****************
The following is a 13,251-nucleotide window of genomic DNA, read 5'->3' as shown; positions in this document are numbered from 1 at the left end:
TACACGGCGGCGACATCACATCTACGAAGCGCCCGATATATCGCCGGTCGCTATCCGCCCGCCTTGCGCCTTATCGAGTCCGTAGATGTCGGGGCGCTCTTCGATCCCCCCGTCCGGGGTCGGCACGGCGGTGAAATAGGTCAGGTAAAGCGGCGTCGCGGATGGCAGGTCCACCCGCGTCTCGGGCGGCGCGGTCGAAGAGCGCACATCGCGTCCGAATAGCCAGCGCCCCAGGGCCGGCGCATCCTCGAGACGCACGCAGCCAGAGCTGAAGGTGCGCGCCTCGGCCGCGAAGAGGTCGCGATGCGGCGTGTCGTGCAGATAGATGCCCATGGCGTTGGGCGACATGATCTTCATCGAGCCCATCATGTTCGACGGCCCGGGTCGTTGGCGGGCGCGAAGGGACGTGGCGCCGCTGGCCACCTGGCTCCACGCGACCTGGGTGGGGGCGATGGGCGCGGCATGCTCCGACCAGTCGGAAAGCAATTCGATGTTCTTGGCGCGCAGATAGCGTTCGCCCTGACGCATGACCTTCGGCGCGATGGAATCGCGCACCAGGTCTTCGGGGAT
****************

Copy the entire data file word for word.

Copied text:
The following is a 13,251-nucleotide window of genomic DNA, read 5'->3' as shown; positions in this document are numbered from 1 at the left end:
TACACGGCGGCGACATCACATCTACGAAGCGCCCGATATATCGCCGGTCGCTATCCGCCCGCCTTGCGCCTTATCGAGTCCGTAGATGTCGGGGCGCTCTTCGATCCCCCCGTCCGGGGTCGGCACGGCGGTGAAATAGGTCAGGTAAAGCGGCGTCGCGGATGGCAGGTCCACCCGCGTCTCGGGCGGCGCGGTCGAAGAGCGCACATCGCGTCCGAATAGCCAGCGCCCCAGGGCCGGCGCATCCTCGAGACGCACGCAGCCAGAGCTGAAGGTGCGCGCCTCGGCCGCGAAGAGGTCGCGATGCGGCGTGTCGTGCAGATAGATGCCCATGGCGTTGGGCGACATGATCTTCATCGAGCCCATCATGTTCGACGGCCCGGGTCGTTGGCGGGCGCGAAGGGACGTGGCGCCGCTGGCCACCTGGCTCCACGCGACCTGGGTGGGGGCGATGGGCGCGGCATGCTCCGACCAGTCGGAAAGCAATTCGATGTTCTTGGCGCGCAGATAGCGTTCGCCCTGACGCATGACCTTCGGCGCGATGGAATCGCGCACCAGGTCTTCGGGGAT